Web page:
PETA-Backed Harness Racing Bettor Gets $20K Settlement in Lawsuit Over Doped Horse

Posted on: August 13, 2020, 12:32h. 

Last updated on: August 13, 2020, 08:49h.

In what could be a groundbreaking settlement, an Illinois bettor received $20,000 from an owner and a trainer of a standardbred horse that failed a drug test. That horse won a harness race more than four years ago that kept the gambler from winning more than $30,000.

Bettor Wins Doped Horse Lawsuit
Tag Up and Go, shown here winning a 2017 race at Miami Valley Raceway in Ohio, was the subject of a lawsuit where a bettor received a $20,000 settlement. (Image: Conrad Photo/Harnesslink)

Animal welfare organization People for the Ethical Treatment of Animals (PETA) announced the settlement Wednesday, noting the plaintiff, Jeff Tretter, gave $7,500 of his award to a nonprofit organization that rescues racehorses. PETA backed the federal lawsuit.

On Jan. 15, 2016, Tretter used his account to bet on the fourth race at the Meadowlands Racetrack in New Jersey. That race was won by Tag Up and Go, and horses that Tretter played in a series of bets finished second through fifth.

Tretter placed wins to win, place, and show, as well as exotics, including the superfecta, which pays out if the bettor correctly picks the order of finish for the first four horses.

Two weeks after the race, the Meadowlands announced that Tag Up and Go failed a drug test for a performance-enhancing drug. The test was administered on Dec. 8, but an article on noted the results weren’t reported until late January because testing administrators at the Hong Kong Racing Laboratory were away on holiday vacation.

Upon discovery, the Meadowlands announced that Tag Up and Go, as well as other horses trained by Robert Bresnahan Jr., would not be able to race at its tracks for 60 days.

In March 2018, Tretter filed the lawsuit in a New Jersey federal court against Bresnahan and owner J.L. Sadowski, claiming “the illegal entrance” of Tag Up and Go cost him more than $31,800 in winnings for that race.

More Lawsuits to Come?

Typically, when a horse fails a drug test after a race, that horse is disqualified from their finishing spot, and purse money is reallocated to the remaining owners in the race. But those tests take days to complete, and since tracks pay out winning bets moments after races are declared official, it means bettors have had no recourse for recouping lost bets.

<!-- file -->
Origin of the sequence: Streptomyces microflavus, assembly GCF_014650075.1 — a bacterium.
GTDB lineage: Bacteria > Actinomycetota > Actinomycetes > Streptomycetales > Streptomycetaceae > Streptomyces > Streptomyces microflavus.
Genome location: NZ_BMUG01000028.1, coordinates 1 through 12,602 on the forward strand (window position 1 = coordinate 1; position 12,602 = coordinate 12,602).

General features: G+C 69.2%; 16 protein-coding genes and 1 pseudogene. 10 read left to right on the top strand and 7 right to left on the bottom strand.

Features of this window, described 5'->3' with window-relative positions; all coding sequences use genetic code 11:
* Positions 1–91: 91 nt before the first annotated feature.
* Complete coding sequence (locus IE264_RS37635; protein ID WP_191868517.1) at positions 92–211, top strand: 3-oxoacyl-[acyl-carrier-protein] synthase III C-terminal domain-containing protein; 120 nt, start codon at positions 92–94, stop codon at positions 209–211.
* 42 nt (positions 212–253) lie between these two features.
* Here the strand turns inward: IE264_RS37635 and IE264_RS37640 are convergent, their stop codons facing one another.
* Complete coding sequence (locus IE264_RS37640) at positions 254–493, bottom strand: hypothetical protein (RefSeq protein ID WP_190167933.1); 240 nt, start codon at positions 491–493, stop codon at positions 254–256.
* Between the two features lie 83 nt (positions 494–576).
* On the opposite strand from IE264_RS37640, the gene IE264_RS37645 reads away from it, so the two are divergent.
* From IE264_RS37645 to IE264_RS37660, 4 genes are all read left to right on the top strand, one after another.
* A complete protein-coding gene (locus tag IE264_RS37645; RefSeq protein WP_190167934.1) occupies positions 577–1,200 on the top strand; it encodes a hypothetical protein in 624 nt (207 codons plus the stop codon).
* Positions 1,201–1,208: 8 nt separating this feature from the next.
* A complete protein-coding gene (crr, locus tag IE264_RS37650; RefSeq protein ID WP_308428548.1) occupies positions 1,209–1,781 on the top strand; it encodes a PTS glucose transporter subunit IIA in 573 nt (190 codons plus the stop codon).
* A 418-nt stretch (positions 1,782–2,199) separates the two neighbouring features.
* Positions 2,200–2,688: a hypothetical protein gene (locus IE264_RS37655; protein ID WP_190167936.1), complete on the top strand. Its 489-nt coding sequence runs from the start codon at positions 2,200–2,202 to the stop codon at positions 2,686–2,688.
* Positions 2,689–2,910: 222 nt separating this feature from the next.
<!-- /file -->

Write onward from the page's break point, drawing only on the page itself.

In a statement, Tretter said he hopes that can change, even as he said he faced a lot of pushback for pursuing the case.

Bettors must organize and go after the cheats for every verifiable dime that was lost,” he said. “Electronic wagering has given bettors a chance to do just this, and we are talking about millions, if not hundreds of millions, of dollars. Hopefully, my lawsuit will lead the way and give others the confidence to do just that.”

Since Tretter’s lawsuit, various forms of racing have faced more scrutiny for the treatment of horses. That includes standardbreds used in harness racing and thoroughbreds. In March, federal officials charged 27 trainers, veterinarians, and others associated with racing, claiming they collaborated to administer illegal drugs to numerous horses, including multiple graded stakes winning thoroughbred Maximum Security.

David Perle, a media division manager for PETA, told he was unaware if similar suits were in the works.

“We hope this precedent-setting case will open the door to many of them,” Perle said in an email. “Online gambling means bettors have verifiable records, and we agree with Mr. Tretter that everyone who lost money on a race in which horses were illegally drugged should hire a lawyer right now.”

PETA Had ‘No Evidence’

While PETA and Tretter claim victory, the settlement dismisses the case against Bresnahan and Sadowski, and neither acknowledge any wrongdoing in the matter.

A lawyer for Bresnahan told the Associated Press Wednesday that PETA’s influence made it a “David vs. Goliath” case.

“It was rough for us to defend this case on all fronts because of the amount of money that PETA was pouring into it,” Andrew Benedict said. “It shows they had no evidence of criminal wrongdoing, or they wouldn’t have settled so cheaply.”